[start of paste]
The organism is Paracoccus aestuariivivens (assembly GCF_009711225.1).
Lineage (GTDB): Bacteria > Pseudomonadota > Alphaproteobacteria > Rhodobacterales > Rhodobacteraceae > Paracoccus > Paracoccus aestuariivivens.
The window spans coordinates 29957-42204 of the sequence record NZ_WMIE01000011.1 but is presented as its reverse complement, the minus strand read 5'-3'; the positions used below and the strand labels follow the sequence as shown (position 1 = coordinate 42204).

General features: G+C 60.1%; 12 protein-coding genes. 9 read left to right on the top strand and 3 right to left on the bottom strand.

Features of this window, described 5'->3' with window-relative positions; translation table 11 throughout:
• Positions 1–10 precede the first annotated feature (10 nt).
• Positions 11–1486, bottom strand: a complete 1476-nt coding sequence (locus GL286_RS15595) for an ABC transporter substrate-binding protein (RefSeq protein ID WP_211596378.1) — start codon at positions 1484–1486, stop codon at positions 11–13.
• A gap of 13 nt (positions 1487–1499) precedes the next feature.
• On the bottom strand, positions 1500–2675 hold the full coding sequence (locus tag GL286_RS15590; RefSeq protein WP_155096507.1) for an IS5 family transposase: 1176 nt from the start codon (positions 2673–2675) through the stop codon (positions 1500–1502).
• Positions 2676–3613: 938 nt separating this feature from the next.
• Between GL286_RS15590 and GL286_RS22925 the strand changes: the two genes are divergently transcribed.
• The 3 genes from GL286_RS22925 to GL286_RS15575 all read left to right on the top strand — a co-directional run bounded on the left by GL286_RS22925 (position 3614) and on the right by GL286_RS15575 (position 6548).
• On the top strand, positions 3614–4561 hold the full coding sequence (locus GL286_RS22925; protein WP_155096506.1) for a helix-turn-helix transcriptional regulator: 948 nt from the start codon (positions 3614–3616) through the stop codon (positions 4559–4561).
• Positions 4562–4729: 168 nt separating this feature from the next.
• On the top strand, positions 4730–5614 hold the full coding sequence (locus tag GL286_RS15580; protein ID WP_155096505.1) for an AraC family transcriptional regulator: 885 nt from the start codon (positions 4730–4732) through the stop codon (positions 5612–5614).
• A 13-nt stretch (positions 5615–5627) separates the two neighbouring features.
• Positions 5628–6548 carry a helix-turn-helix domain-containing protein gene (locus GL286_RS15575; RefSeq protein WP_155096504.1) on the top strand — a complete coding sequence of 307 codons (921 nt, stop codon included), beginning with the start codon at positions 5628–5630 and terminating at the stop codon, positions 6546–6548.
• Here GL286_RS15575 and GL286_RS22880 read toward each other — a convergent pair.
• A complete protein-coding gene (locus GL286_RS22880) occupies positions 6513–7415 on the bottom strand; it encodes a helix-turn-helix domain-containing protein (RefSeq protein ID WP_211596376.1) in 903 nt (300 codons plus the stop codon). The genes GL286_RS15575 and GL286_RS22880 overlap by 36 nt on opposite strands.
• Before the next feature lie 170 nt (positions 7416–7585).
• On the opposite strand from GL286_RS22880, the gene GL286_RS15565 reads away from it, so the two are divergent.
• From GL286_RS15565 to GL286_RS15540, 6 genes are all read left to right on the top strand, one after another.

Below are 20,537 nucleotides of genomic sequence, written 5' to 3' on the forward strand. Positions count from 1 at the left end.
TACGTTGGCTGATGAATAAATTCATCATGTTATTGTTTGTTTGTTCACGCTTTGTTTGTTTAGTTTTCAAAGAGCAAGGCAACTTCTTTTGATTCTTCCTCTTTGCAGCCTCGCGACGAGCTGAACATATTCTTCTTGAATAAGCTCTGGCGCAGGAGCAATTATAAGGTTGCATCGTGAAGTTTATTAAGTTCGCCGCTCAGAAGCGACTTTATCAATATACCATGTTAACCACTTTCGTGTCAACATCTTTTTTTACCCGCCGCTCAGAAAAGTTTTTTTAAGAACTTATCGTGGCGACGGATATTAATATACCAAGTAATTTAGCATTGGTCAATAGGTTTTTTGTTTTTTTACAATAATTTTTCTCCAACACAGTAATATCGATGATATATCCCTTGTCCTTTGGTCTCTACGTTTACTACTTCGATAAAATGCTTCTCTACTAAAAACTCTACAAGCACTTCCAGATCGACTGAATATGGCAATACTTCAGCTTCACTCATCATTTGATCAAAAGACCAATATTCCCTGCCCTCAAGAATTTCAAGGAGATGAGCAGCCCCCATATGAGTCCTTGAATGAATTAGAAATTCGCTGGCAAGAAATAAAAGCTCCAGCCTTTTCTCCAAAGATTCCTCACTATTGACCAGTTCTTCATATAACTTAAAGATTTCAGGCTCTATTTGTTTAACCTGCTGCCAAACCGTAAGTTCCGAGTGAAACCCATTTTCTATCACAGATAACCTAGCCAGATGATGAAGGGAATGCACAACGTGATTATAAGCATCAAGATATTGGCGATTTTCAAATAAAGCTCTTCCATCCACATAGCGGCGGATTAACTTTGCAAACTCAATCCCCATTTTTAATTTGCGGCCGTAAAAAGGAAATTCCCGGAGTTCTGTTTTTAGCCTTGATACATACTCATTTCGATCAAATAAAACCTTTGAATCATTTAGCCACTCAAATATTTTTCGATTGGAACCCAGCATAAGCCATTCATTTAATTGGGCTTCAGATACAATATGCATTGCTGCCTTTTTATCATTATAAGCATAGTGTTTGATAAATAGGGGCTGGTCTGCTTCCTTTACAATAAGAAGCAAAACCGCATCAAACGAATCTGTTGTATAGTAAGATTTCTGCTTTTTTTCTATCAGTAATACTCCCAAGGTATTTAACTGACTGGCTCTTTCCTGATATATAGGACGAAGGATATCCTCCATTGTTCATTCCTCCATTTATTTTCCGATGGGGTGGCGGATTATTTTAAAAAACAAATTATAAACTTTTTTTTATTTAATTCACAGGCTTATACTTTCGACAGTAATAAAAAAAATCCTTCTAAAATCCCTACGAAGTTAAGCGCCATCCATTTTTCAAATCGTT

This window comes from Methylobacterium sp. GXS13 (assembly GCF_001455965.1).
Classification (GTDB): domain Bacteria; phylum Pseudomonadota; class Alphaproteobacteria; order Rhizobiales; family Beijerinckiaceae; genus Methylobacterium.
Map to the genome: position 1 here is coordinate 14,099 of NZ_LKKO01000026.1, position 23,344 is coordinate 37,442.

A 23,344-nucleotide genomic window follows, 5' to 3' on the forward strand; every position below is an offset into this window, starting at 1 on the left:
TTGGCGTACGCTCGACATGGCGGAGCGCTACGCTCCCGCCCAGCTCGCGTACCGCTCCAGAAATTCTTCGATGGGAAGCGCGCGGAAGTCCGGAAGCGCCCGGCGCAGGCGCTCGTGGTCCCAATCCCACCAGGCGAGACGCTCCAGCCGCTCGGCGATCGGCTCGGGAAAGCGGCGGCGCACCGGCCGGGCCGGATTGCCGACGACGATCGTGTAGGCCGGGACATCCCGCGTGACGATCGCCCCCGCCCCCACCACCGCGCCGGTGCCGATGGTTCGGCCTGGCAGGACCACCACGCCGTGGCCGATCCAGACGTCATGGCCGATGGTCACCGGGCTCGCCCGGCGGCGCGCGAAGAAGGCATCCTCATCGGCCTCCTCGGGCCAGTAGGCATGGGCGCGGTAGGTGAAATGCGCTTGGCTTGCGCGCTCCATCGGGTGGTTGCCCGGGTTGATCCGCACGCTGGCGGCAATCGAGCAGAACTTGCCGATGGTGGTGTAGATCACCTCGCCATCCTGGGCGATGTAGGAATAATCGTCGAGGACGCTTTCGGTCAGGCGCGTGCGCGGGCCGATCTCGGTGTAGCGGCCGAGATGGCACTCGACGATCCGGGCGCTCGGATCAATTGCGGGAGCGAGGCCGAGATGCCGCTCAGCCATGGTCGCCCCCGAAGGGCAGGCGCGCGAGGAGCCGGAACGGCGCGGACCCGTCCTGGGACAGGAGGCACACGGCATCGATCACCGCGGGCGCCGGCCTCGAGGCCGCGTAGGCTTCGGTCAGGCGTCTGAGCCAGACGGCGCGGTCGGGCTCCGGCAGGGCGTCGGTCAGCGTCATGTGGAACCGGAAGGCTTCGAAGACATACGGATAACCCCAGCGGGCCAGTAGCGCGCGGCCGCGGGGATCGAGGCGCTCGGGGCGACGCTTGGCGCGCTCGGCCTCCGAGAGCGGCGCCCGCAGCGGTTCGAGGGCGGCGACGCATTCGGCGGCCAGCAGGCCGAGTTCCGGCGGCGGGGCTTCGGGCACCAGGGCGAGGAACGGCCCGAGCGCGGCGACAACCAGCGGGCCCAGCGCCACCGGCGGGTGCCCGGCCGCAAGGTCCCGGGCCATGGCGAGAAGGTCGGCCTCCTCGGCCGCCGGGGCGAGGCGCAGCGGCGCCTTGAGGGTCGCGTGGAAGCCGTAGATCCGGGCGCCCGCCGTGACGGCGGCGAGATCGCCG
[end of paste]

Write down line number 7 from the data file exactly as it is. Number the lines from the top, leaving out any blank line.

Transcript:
• Positions 11–1486, bottom strand: a complete 1476-nt coding sequence (locus GL286_RS15595) for an ABC transporter substrate-binding protein (RefSeq protein ID WP_211596378.1) — start codon at positions 1484–1486, stop codon at positions 11–13.